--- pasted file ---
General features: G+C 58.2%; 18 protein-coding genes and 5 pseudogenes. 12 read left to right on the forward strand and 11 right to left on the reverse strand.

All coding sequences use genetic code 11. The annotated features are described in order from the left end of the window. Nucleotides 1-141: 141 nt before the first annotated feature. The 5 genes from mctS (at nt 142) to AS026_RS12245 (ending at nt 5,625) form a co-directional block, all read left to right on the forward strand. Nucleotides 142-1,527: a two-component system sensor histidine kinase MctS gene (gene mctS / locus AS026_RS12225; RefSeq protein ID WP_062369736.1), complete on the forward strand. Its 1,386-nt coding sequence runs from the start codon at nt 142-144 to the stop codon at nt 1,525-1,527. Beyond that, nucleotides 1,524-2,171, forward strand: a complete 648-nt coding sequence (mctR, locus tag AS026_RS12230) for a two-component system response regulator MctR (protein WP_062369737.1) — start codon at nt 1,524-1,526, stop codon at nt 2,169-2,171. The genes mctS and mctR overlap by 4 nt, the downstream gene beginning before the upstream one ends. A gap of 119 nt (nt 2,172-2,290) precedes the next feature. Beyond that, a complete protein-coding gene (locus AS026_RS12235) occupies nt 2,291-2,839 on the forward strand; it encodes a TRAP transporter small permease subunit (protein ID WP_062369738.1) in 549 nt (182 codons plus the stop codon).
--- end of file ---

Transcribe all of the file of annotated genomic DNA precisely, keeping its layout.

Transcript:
General features: G+C 58.2%; 18 protein-coding genes and 5 pseudogenes. 12 read left to right on the forward strand and 11 right to left on the reverse strand.

All coding sequences use genetic code 11. The annotated features are described in order from the left end of the window. Nucleotides 1-141: 141 nt before the first annotated feature. The 5 genes from mctS (at nt 142) to AS026_RS12245 (ending at nt 5,625) form a co-directional block, all read left to right on the forward strand. Nucleotides 142-1,527: a two-component system sensor histidine kinase MctS gene (gene mctS / locus AS026_RS12225; RefSeq protein ID WP_062369736.1), complete on the forward strand. Its 1,386-nt coding sequence runs from the start codon at nt 142-144 to the stop codon at nt 1,525-1,527. Beyond that, nucleotides 1,524-2,171, forward strand: a complete 648-nt coding sequence (mctR, locus tag AS026_RS12230) for a two-component system response regulator MctR (protein WP_062369737.1) — start codon at nt 1,524-1,526, stop codon at nt 2,169-2,171. The genes mctS and mctR overlap by 4 nt, the downstream gene beginning before the upstream one ends. A gap of 119 nt (nt 2,172-2,290) precedes the next feature. Beyond that, a complete protein-coding gene (locus AS026_RS12235) occupies nt 2,291-2,839 on the forward strand; it encodes a TRAP transporter small permease subunit (protein ID WP_062369738.1) in 549 nt (182 codons plus the stop codon).